What is hacktivism?

Definition of Hacktivism

Hacktivism, according to information security researcher Dorothy Denning, is "the marriage of hacking and activism." More precisely, it is the use of computer technology to achieve a political agenda through legally ambiguous means. Acts of hacktivism generally obstruct normal computer activity in some way, and does not cause injury or significant monetary loss.

Hacktivism is Activism

Hacktivism's main goal is to bring issues to light and cause social change. It can also be considered activism because it achieves these goals in a relatively peaceful manner.

Hacktivism is Hacking

Hacktivism relies on many properties of the internet, allowing people to use different methods than they would offline. Because of the scalability of the internet, even small groups of people are able to make statements through hacktivism. Hacktivism also relies on the internet being relatively difficult to censor and mostly anonymous.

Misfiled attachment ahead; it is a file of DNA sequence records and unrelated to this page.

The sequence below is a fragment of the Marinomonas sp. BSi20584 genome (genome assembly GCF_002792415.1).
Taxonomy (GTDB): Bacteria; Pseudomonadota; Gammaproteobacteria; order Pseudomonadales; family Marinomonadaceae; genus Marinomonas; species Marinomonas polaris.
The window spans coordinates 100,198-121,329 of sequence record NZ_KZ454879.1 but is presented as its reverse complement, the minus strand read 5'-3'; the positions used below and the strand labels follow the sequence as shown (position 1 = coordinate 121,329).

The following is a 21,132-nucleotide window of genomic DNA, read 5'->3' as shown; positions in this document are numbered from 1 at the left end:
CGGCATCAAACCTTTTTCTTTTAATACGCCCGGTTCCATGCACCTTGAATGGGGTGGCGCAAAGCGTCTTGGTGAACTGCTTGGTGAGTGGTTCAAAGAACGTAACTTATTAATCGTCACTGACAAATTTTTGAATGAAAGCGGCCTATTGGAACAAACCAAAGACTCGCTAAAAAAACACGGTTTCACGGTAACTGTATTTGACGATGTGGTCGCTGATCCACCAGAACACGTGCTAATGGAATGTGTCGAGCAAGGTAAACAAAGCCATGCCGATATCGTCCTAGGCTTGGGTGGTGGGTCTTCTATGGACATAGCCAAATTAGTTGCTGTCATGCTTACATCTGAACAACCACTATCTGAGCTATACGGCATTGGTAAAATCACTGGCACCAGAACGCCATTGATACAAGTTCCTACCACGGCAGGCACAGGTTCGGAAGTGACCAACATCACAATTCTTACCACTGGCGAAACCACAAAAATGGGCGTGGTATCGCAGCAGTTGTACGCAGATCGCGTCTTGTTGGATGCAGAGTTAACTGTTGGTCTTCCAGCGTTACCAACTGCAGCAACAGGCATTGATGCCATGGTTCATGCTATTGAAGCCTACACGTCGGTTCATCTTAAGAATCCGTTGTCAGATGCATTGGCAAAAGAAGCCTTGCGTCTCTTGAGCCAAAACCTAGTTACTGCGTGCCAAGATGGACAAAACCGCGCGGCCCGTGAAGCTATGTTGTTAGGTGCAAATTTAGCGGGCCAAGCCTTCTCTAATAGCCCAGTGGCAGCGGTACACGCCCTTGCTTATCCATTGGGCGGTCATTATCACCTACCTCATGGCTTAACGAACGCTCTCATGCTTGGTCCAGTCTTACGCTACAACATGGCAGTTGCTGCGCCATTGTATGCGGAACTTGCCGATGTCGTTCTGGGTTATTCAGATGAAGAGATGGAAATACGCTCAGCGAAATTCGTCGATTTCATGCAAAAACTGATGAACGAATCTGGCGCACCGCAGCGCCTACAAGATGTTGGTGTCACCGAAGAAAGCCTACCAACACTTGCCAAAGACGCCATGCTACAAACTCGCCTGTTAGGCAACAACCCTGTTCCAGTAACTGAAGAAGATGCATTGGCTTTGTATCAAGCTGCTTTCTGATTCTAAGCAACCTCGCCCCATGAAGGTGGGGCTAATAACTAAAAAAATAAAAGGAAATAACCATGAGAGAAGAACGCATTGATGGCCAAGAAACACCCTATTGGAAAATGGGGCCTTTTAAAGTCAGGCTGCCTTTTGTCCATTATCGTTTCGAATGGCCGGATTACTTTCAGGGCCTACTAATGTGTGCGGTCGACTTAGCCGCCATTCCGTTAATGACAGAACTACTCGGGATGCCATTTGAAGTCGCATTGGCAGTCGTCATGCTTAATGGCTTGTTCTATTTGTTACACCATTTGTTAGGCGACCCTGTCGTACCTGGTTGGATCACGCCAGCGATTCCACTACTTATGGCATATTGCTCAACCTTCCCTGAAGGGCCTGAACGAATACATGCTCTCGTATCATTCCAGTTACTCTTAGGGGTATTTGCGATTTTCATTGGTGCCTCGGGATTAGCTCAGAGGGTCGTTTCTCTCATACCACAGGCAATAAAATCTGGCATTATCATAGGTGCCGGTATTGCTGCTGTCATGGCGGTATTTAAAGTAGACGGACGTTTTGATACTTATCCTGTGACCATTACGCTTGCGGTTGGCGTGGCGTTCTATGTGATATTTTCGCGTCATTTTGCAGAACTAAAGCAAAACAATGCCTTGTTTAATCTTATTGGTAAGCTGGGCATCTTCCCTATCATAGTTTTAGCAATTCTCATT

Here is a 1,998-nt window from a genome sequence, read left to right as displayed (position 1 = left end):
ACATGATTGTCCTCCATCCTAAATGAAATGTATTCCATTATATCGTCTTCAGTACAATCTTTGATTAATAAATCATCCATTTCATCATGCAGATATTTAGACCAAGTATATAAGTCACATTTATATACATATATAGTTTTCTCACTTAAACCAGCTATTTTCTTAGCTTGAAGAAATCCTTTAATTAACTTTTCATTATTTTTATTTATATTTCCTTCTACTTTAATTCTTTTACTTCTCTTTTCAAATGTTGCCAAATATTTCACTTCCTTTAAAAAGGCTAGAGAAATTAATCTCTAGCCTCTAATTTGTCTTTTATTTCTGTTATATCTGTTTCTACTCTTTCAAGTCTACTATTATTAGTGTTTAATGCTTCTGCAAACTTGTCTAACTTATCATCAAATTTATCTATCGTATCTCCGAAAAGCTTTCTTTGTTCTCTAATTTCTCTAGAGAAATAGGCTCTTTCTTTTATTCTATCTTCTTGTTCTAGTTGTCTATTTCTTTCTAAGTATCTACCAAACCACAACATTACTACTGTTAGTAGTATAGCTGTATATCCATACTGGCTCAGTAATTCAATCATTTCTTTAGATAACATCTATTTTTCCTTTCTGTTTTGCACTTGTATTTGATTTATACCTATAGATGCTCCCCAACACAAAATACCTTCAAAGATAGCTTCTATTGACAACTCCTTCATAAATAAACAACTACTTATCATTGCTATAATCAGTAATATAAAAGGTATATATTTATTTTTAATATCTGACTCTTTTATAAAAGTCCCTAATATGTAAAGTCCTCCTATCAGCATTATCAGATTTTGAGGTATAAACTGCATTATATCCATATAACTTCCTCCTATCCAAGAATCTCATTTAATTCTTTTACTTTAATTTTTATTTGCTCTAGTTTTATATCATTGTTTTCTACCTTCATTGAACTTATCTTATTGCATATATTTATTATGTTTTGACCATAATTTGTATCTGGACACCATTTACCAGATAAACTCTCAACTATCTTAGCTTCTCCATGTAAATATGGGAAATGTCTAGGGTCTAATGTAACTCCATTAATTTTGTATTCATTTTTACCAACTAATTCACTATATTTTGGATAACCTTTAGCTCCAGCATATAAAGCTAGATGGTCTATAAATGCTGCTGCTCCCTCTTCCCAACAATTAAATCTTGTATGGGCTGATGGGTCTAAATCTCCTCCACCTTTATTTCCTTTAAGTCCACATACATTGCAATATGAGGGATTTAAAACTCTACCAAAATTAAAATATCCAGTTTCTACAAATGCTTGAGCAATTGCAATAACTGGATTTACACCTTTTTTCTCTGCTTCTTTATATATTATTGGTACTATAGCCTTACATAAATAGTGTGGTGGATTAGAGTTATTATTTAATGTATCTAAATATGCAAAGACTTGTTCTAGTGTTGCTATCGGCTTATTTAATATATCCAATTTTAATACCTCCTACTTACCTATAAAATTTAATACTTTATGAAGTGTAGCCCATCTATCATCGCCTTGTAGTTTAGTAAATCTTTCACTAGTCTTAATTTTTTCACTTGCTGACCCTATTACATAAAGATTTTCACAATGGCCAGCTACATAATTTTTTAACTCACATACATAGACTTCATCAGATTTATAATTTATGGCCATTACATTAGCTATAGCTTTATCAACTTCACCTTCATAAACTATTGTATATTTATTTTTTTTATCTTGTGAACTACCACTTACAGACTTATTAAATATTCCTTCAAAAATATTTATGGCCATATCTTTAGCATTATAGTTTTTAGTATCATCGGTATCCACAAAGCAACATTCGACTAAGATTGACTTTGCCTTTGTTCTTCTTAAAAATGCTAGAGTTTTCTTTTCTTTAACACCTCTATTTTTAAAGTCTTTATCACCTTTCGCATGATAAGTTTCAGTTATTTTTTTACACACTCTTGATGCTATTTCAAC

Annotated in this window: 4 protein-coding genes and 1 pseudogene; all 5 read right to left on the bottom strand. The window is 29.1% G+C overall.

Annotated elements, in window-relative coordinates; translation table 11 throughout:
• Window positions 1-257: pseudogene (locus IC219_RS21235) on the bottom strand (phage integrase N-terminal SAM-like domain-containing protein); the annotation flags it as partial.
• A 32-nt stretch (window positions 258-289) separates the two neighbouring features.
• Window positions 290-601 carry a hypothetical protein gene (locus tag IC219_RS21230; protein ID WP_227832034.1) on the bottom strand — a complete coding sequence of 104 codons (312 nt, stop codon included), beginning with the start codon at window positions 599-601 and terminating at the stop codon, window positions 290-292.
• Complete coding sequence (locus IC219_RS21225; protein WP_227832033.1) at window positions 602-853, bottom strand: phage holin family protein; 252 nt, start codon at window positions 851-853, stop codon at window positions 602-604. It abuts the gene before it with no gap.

Boundaries of Hacktivism

The following diagram bounds hacktivism in four ways, showing the limits of what can be considered hacktivism. Each of the boundaries is discussed below.

- Alexandra Samuel,
Hacktivism and the Future of Political Participation

Hacktivism vs. Civil Disobedience

The online vs. offline distinction is the most obvious boundary for hacktivism. A physical sit-in cannot qualify as hacktivism because it does not depend on the internet in some way.

Hacktivism vs. Hacking

While some acts of hacking might have a political motive, hacking in general cannot be considered hacktivism. Hacking is often performed for fun or profit, and neither of these motives relate to activism.

Hacktivism vs. Online Activism

Hacktivism also must include a hacking component. Standard online activism, such as online petitions, form a boundary for what can be considered hacktivism. Hacktivism is bounded by this type of conventional activism on one side, and violent activism on the other.

Hacktivism vs. Cyberterrorism

It is important to distinguish between hacktivism and cyberterrorism, which, according to Denning, "covers politically motivated hacking operations intended to cause grave harm such as loss of life or severe economic damage." In other words, cyberterrorism is a more severe form of hacktivism in which the objective is to cause more permanent damage.